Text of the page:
HIT 111 DeVry Complete Week Discussions Package

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HIT 111 DeVry Complete Week Discussions Package

 

HIT 111 DeVry Week 1 Discussion

Patient Documentation Analysis (graded)

Class, in this thread we will be looking at patient documentation and patient encounters. The purpose of this thread is to familiarize you with the Key Concepts found in Terminal Course Objectives (TCOs) 1 and 2. You must address all of the questions located after the example of surgical history and patient encounter of Darryl McFadden.

SURGICAL HISTORY

History of Present Illness: The patient is a 27-year-old male complaining of right lower-quadrant abdominal pain, nausea, and vomiting. The initial onset of the pain was about 48 hours prior to presentation. The pain was progressive in nature and began radiating to the back. Late yesterday, the patient drank some Alka-Seltzer and went to bed. He was awakened during the night by the pain and began vomiting. The patient states the pain is constant and has localized to the right lower quadrant. His last bowel movement yesterday afternoon was normal. He does have a history of irritable bowel syndrome; however, he states that this pain is different than the pain he has had in the past.

Past Medical History: Irritable bowel syndrome, last exacerbation 6 months ago. The rest of the past medical history is unremarkable.

Past Surgical History: Tonsillectomy and adenoidectomy in early childhood; umbilical hernia repair at age 4.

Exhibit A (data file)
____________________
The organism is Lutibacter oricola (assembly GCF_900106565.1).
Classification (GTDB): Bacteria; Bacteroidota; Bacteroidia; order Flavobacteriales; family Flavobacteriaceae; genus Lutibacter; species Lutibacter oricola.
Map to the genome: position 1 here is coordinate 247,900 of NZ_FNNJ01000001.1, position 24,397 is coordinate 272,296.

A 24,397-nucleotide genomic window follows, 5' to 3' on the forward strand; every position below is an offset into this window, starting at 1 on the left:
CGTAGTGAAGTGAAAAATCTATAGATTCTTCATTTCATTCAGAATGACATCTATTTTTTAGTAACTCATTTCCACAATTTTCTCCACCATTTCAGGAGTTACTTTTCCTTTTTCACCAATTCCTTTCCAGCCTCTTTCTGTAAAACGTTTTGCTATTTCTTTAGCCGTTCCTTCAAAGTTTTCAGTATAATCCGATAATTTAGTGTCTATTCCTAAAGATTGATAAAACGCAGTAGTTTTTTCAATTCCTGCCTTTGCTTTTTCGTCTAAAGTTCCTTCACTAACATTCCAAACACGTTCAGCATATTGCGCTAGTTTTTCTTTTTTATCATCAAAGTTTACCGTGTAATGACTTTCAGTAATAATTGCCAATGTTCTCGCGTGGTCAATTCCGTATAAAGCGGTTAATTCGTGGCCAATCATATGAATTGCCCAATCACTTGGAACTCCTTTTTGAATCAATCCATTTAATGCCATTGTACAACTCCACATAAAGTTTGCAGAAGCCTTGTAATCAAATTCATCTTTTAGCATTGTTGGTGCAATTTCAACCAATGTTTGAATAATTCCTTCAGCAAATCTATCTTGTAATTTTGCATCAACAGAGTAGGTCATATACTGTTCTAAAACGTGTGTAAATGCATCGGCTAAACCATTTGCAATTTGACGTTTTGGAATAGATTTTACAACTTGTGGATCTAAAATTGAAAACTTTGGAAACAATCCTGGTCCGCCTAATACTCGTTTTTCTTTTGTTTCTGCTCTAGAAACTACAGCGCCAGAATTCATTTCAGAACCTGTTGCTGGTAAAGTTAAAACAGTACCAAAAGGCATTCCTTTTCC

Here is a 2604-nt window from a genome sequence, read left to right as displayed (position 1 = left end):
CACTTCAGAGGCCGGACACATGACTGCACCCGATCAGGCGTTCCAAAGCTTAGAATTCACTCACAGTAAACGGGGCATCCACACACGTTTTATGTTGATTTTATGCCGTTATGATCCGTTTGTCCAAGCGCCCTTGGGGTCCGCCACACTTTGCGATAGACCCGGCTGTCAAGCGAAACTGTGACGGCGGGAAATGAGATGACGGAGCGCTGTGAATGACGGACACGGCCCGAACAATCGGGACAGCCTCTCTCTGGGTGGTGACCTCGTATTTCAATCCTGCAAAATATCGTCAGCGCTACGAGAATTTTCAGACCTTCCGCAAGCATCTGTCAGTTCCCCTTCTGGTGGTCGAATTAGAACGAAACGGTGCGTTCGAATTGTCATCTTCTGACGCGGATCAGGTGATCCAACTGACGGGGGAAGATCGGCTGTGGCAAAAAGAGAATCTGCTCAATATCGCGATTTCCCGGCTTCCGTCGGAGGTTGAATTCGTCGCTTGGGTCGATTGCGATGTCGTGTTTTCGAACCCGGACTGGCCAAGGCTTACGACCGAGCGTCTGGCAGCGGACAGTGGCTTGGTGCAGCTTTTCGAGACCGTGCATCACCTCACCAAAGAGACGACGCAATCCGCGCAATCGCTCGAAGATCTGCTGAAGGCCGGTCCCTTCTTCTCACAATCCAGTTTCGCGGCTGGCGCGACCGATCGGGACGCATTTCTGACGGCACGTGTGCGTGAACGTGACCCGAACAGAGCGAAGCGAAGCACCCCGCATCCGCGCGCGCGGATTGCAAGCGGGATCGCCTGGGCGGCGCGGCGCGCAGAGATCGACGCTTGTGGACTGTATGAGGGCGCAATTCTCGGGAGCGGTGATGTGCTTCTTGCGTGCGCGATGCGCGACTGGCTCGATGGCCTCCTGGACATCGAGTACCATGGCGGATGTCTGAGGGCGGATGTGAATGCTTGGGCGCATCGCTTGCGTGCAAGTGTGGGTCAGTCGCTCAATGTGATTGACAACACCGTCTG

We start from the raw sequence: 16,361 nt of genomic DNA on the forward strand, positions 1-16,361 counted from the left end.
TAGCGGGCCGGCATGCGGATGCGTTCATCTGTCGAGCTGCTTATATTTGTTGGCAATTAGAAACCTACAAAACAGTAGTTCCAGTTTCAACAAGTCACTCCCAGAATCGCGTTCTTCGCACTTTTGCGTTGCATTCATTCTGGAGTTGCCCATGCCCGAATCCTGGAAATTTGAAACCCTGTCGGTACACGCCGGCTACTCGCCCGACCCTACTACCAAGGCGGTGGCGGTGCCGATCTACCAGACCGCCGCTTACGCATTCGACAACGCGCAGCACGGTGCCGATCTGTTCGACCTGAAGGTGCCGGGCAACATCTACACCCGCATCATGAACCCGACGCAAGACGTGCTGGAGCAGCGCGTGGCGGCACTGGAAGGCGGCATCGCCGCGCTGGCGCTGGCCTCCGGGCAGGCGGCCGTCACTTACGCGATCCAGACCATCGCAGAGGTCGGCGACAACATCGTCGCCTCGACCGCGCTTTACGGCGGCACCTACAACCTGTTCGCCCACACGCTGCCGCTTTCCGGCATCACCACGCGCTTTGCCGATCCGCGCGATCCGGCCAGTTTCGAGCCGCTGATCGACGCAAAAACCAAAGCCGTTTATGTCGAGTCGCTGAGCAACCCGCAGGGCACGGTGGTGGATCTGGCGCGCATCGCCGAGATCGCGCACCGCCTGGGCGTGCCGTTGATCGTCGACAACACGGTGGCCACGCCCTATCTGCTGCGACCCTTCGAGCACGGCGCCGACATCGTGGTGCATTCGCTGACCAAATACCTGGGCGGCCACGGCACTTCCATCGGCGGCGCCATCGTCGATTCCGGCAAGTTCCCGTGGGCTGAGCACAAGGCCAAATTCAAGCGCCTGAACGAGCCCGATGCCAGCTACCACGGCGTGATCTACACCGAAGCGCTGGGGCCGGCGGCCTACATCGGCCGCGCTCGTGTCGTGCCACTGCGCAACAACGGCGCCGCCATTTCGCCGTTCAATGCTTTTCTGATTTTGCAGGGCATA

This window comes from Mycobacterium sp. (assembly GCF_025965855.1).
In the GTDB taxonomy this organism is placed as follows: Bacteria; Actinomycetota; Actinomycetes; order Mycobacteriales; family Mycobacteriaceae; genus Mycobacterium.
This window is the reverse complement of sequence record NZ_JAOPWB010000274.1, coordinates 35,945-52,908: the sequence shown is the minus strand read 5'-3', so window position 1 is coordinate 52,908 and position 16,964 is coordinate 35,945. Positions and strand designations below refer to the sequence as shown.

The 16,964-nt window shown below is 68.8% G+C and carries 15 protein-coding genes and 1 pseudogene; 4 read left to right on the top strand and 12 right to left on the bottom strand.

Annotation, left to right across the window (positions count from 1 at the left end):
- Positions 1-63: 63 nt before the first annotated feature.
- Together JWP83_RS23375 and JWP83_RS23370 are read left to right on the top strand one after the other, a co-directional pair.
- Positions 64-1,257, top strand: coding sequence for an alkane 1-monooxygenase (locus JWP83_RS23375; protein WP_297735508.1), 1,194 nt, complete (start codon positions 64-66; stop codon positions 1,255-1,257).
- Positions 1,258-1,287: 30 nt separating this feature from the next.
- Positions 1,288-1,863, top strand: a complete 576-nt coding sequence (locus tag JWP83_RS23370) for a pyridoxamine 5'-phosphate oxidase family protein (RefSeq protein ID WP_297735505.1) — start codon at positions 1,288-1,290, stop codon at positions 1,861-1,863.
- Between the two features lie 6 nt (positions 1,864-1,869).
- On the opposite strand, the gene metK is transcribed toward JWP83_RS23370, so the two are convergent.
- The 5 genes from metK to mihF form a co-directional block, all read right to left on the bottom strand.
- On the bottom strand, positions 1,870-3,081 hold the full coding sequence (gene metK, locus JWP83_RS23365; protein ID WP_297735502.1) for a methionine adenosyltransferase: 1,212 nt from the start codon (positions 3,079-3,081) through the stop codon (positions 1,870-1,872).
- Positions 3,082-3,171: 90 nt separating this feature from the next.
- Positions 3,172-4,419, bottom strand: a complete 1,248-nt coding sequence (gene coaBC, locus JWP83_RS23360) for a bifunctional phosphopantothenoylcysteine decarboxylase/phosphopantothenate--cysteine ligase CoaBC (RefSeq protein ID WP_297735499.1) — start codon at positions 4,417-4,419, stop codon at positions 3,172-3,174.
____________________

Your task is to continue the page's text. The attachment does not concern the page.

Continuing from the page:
Medications: None

Allergies: No known drug allergies

Social History: The patient is employed as a computer programmer. He is married and has no children. He has smoked a half a pack of cigarettes daily for the last 10 years. He drinks alcohol rarely.

Family History: Both parents are alive and well. One sister has Down syndrome. Paternal grandfather has COPD, hypertension, and diabetes mellitus.

Review of Systems: Negative except for complaint of pain in the right lower quadrant.

Physical Examination:

General: The patient is an alert, oriented male appearing his stated age. He appears to be in moderate distress. Vital signs: blood pressure 132/78 and pulse 68 and regular. Temperature is 38.56 oC (101.4 oF).

HEENT: Norm cephalic, a traumatic. Pupils were equal, round, and reactive to light. Ears are clear. Throat is normal.

Neck: The neck is supple with no carotid bruits.

Lungs: The lungs are clear to auscultation and percussion.

Heart: Regular rate and rhythm.

Abdomen: Bowel sounds are normal. There is rebound tenderness with maximal discomfort on palpation in the right lower quadrant.

Extremities: No clubbing, cyanosis, or edema.

Laboratory Data: Hemoglobin 14.6, hematocrit 43.6, and WBC 13,000. Sodium 138, potassium 3.8, chloride 105, C02 24, BUN 10, creatinine 0.9, and glucose 102. Urinalysis was negative.

Diagnostic Studies: Flat plate and upright films of the abdomen revealed a localized abnormal gas pattern in the right lower quadrant with no evidence of free air.

Impression: Appendicitis

Plan: The patient will be admitted, kept NPO, and an appendectomy will be performed by Dr. Rogers in the morning.

Discussion Questions: Identify one or two medical terms in this report. Deconstruct the components of specific medical terms to identify their meanings. In addition, please pay attention to the spelling and pronunciation of the words.

OUTPATIENT OFFICE ENCOUNTER

Darryl McFadden is a 6-year-old male who complains of nasal blockage, postnasal drip, and cough, especially at night. His history reveals that he is exposed to a cat and also to dust and other factors in his household, which is located in a rural wooded area on an unpaved road. His symptoms are perennial but mainly from March through October.

DISCUSSION QUESTIONS: